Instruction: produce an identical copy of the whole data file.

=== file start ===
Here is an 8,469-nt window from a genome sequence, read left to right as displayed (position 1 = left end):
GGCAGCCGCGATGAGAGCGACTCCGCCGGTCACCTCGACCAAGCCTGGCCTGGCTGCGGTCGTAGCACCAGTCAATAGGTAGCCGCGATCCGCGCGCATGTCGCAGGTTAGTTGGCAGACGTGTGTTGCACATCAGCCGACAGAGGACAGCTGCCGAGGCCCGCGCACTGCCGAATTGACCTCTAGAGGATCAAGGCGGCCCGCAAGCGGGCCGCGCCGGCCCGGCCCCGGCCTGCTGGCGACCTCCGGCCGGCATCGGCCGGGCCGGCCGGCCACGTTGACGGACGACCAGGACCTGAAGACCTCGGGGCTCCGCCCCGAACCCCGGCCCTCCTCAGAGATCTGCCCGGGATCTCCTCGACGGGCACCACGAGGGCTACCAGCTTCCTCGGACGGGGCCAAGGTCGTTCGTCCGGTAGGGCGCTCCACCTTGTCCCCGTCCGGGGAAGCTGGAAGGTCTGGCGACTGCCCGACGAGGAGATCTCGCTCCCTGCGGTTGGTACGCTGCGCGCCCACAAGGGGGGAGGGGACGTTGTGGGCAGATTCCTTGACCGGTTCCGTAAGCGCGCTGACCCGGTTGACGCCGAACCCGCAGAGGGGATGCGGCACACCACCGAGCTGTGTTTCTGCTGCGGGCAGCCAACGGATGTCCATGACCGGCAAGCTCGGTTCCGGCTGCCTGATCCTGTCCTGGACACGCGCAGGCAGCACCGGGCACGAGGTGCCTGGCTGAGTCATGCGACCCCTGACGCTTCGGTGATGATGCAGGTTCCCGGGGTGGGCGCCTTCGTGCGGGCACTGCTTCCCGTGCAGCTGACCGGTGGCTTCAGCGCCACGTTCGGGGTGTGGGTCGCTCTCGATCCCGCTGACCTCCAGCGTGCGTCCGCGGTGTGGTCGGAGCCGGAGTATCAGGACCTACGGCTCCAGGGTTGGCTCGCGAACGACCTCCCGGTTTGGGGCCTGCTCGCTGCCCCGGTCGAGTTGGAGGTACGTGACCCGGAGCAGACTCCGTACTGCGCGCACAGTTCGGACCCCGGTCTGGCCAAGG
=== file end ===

Here is an 8,469-nt window from a genome sequence, read left to right as displayed (position 1 = left end):
GGCAGCCGCGATGAGAGCGACTCCGCCGGTCACCTCGACCAAGCCTGGCCTGGCTGCGGTCGTAGCACCAGTCAATAGGTAGCCGCGATCCGCGCGCATGTCGCAGGTTAGTTGGCAGACGTGTGTTGCACATCAGCCGACAGAGGACAGCTGCCGAGGCCCGCGCACTGCCGAATTGACCTCTAGAGGATCAAGGCGGCCCGCAAGCGGGCCGCGCCGGCCCGGCCCCGGCCTGCTGGCGACCTCCGGCCGGCATCGGCCGGGCCGGCCGGCCACGTTGACGGACGACCAGGACCTGAAGACCTCGGGGCTCCGCCCCGAACCCCGGCCCTCCTCAGAGATCTGCCCGGGATCTCCTCGACGGGCACCACGAGGGCTACCAGCTTCCTCGGACGGGGCCAAGGTCGTTCGTCCGGTAGGGCGCTCCACCTTGTCCCCGTCCGGGGAAGCTGGAAGGTCTGGCGACTGCCCGACGAGGAGATCTCGCTCCCTGCGGTTGGTACGCTGCGCGCCCACAAGGGGGGAGGGGACGTTGTGGGCAGATTCCTTGACCGGTTCCGTAAGCGCGCTGACCCGGTTGACGCCGAACCCGCAGAGGGGATGCGGCACACCACCGAGCTGTGTTTCTGCTGCGGGCAGCCAACGGATGTCCATGACCGGCAAGCTCGGTTCCGGCTGCCTGATCCTGTCCTGGACACGCGCAGGCAGCACCGGGCACGAGGTGCCTGGCTGAGTCATGCGACCCCTGACGCTTCGGTGATGATGCAGGTTCCCGGGGTGGGCGCCTTCGTGCGGGCACTGCTTCCCGTGCAGCTGACCGGTGGCTTCAGCGCCACGTTCGGGGTGTGGGTCGCTCTCGATCCCGCTGACCTCCAGCGTGCGTCCGCGGTGTGGTCGGAGCCGGAGTATCAGGACCTACGGCTCCAGGGTTGGCTCGCGAACGACCTCCCGGTTTGGGGCCTGCTCGCTGCCCCGGTCGAGTTGGAGGTACGTGACCCGGAGCAGACTCCGTACTGCGCGCACAGTTCGGACCCCGGTCTGGCCAAGG